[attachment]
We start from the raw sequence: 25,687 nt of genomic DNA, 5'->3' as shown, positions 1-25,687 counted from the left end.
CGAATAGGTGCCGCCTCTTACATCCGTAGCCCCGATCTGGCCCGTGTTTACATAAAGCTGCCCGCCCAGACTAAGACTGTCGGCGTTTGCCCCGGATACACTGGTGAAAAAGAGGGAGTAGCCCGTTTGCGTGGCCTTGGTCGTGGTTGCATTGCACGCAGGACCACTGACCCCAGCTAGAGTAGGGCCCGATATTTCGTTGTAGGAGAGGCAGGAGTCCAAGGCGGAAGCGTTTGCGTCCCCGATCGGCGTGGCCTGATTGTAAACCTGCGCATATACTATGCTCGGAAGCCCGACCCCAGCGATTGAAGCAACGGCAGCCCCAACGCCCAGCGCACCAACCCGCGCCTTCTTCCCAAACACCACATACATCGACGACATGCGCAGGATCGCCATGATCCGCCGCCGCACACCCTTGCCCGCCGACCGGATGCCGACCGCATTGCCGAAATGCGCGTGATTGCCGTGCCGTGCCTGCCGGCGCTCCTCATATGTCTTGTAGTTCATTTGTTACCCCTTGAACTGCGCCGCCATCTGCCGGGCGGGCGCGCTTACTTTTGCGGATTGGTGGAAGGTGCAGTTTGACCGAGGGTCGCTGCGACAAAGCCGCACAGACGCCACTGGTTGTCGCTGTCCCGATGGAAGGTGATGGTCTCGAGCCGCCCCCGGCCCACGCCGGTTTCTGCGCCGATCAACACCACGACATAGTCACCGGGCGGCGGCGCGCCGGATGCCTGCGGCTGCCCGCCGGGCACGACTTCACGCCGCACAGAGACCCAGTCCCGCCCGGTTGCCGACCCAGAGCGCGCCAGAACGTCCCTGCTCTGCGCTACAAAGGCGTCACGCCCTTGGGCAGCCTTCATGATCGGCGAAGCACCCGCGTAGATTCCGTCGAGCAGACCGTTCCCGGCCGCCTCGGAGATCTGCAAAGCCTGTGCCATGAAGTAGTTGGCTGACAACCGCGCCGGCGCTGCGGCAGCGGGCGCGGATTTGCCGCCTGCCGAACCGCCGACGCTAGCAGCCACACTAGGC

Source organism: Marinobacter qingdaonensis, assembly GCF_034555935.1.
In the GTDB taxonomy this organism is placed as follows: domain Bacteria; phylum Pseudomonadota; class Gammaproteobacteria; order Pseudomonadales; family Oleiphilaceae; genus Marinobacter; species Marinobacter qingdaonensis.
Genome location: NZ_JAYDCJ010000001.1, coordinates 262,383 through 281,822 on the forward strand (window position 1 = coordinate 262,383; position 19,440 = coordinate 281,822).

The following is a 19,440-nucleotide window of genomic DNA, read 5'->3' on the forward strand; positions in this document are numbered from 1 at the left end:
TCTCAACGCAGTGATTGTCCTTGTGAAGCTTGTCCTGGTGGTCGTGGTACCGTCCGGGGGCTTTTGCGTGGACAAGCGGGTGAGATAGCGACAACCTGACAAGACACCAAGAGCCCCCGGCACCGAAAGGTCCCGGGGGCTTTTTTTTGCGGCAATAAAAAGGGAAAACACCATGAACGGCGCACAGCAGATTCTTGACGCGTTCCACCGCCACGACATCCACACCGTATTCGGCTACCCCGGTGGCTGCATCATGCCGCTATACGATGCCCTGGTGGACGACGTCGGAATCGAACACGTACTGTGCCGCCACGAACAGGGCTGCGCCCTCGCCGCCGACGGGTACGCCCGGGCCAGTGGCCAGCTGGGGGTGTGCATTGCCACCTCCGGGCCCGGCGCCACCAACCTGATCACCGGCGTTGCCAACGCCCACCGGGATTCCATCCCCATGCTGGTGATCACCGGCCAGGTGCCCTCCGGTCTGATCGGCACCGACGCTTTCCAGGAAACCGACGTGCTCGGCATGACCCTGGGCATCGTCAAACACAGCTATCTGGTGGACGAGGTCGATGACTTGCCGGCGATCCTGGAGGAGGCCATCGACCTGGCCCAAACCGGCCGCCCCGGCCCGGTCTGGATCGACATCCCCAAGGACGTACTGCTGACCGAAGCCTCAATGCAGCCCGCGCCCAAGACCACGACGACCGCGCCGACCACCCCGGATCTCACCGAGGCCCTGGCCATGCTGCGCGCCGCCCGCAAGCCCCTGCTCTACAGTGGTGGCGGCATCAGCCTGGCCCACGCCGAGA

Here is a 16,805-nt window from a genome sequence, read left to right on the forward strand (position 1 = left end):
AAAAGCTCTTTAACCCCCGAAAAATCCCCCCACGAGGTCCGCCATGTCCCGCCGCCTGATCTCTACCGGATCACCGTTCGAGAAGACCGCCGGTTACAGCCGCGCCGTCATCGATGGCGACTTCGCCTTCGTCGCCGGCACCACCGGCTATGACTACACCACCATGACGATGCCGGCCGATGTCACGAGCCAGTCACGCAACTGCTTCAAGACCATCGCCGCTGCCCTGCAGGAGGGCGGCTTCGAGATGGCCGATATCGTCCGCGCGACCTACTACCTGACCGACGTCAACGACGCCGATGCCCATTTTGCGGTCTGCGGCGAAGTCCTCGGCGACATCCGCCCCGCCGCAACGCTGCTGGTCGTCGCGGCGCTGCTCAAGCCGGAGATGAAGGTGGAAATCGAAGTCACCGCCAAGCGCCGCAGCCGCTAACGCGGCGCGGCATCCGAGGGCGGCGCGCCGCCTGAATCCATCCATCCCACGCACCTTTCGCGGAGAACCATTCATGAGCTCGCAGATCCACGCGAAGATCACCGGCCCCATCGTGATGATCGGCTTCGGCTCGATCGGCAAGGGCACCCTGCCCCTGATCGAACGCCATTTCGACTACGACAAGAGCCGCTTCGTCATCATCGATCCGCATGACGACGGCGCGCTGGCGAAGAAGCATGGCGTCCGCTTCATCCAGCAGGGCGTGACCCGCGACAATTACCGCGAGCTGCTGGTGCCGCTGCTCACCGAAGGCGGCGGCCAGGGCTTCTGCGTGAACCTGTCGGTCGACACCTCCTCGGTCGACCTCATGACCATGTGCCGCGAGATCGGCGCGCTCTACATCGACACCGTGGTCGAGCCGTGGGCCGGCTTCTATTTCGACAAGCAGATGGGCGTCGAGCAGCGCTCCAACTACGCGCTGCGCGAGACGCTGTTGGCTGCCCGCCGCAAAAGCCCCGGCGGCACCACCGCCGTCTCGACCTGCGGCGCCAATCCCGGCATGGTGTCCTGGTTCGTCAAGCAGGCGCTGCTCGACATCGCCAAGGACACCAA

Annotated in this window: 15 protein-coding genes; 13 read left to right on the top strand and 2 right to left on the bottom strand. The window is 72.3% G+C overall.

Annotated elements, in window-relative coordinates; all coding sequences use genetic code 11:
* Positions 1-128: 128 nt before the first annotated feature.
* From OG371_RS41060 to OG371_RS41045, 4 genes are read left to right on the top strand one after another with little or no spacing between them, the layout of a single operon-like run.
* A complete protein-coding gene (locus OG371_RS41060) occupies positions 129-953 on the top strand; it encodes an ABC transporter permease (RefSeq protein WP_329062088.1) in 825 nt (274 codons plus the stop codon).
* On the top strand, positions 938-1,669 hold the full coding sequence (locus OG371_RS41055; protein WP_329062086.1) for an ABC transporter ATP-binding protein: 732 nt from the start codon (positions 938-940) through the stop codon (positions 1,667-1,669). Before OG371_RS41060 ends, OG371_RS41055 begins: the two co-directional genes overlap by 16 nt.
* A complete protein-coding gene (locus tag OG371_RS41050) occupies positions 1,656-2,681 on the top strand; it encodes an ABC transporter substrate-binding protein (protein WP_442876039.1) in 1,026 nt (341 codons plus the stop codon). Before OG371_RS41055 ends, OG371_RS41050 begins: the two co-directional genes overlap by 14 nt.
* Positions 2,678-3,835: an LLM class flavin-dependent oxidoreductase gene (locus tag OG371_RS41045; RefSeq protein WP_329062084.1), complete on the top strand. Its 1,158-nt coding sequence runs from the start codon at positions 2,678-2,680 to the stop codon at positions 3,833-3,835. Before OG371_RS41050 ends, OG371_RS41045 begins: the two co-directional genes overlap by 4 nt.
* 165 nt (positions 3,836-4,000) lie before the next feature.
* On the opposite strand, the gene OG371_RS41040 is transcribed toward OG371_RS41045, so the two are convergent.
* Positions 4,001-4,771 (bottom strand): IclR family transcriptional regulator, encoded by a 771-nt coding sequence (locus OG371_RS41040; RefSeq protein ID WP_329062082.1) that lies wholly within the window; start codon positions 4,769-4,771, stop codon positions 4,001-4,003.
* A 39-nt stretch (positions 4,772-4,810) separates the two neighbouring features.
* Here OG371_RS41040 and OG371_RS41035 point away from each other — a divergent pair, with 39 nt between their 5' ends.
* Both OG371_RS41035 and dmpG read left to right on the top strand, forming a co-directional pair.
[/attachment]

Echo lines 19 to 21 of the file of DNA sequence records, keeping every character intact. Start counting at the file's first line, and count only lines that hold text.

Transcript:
* On the opposite strand, the gene OG371_RS41040 is transcribed toward OG371_RS41045, so the two are convergent.
* Positions 4,001-4,771 (bottom strand): IclR family transcriptional regulator, encoded by a 771-nt coding sequence (locus OG371_RS41040; RefSeq protein ID WP_329062082.1) that lies wholly within the window; start codon positions 4,769-4,771, stop codon positions 4,001-4,003.
* A 39-nt stretch (positions 4,772-4,810) separates the two neighbouring features.